An old-fashioned movie musical disguised as a featherweight urban rom-com, John Carney's Begin Again is a movie you'll have to meet at least halfway. No, characters don't break into song on the streets of New York or tap-dance through the rain, but it's a movie that very much relies on its musical component to engage its audience. If you don't like the slight and sugary sounds that Keira Knightley -- as Greta, a songwriter who convincingly insists she isn't a real performer -- and company produce herein, you might as well stay home.
On the other hand, the film is sprinkled with lots of little grace notes, such as Mark Ruffalo gone full seedy as Dan, a once-hot record company exec who has hit a long dry spell. Dan, estranged from his rock journalist wife (Catherine Keener, who else) and teenage daughter (Hailee Steinfeld, still able to portray an awkward 14-year-old), is tossed out of the label he helped found by his partner Saul (the immaculate, ever impressive Mos Def) and hits bottom -- contemplating suicide in a subway station -- just before stumbling woozy into an open mic talent night where Greta is failing to make much of an impression on the audience.
But Dan hears things others don't, and he senses the potential in this skinny English girl (Knightley hasn't seemed this gawky or appealing since her star-making turn in Bend It Like Beckham), imagining how her skeletal tune might sound filled out by session pros. He wants to make her a star.
Greta doesn't really believe in pop stardom, however, especially not since her longtime boyfriend Dave (Adam Levine, sneaky good as a well-meaning but ultimately soulless pop manque) has just hit the medium time with his first album and dumped her, though apparently not all of her material. Still, she agrees to put off her flight back to England long enough to allow Dan to pitch her as a new artist to his old label.
When that doesn't go well, Dan hits on the charming (if wishful) strategy of recording a live album in public spaces around the city, using guerrilla tactics and pickup musicians. This album is the heart of the movie, and I imagine that quite a few people will find the recording sequences risible, but I happen to like them very much. They seem to catch the joy of the process, and while the end product isn't revelatory -- Knightley has an earnest, pleasant voice that might be Pro-Tooled into pop perfection if she ever wanted to go that route, but she's hardly a real singer -- it feels credible. These songs are good enough, the performances are good enough. Were they much better, we might grow suspicious.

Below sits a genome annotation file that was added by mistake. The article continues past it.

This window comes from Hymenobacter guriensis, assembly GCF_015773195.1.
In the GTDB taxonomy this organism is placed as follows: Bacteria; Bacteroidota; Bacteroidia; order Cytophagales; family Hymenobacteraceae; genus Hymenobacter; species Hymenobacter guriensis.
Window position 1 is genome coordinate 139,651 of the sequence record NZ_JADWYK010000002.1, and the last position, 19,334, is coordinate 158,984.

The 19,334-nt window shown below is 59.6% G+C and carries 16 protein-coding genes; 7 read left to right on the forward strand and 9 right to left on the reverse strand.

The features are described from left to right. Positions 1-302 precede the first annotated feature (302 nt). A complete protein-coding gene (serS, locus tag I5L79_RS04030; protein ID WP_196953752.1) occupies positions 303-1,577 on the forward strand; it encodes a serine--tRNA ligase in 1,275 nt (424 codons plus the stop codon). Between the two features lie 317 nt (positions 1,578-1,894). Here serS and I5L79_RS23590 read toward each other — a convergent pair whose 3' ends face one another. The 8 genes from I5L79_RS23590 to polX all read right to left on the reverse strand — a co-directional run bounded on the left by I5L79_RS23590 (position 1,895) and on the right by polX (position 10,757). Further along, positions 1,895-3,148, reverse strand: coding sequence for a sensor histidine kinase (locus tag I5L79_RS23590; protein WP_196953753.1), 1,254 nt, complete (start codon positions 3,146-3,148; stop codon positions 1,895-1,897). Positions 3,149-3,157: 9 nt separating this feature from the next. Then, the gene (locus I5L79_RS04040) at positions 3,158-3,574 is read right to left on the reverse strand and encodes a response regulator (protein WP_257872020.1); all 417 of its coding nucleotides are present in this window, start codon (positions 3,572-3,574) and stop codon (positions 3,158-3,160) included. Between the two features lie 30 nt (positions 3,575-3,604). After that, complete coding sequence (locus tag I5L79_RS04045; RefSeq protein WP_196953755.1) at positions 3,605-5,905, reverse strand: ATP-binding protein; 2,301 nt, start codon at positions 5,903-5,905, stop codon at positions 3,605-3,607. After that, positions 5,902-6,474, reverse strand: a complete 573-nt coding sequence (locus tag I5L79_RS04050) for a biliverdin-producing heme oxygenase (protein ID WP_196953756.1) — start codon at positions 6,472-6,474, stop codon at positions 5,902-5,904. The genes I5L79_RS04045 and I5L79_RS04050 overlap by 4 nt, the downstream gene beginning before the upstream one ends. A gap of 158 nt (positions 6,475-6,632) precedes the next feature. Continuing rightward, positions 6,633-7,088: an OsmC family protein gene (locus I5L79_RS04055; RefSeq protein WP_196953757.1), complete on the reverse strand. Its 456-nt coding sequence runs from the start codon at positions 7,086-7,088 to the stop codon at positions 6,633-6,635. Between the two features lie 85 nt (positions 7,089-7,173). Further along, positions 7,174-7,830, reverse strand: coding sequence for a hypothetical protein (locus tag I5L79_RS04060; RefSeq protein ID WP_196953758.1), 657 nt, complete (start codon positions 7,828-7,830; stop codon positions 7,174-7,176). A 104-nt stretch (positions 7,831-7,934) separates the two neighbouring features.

"Music turns everyday banalities into these transcendent pearls of wisdom," Dan tells Greta at one point while they're wandering around the city sharing her iPhone's music via a splitter and headphones. And if that's a banal thing to say, it's at least half true -- for music is a language beyond words, where lyrics are often nothing more than packages to contain emotive content. You pick at the loose threads of any pop song and it's likely to come unraveled. So it is with this film.
As he did with his 2006 surprise hit Once, writer-director Carney delicately navigates the spaces between desperation and redemption, never quite allowing the film to resolve to easy beats and expectations. At least some of this film is about alcoholism and the way it imposes on creativity, but there are no long speeches, and when Dan finally picks up a soft drink he grimaces and wonders how people can drink the stuff. (We may assume it wasn't a product placement.)
I have a sense this movie will fare better with audiences than with critics, though I'm not sure why, other than it does at times feel a little like Once remade in New York. I like most of it, from Greta's authentically English teeth to Dan's impossibly beautiful wreck of an old Jaguar. It's a movie that is painfully sincere and free of guile, with as close to a happy ending as these characters could ever get. If you like musicals, well, here's a good one.
MovieStyle on 07/11/2014
Print Headline: Begin Again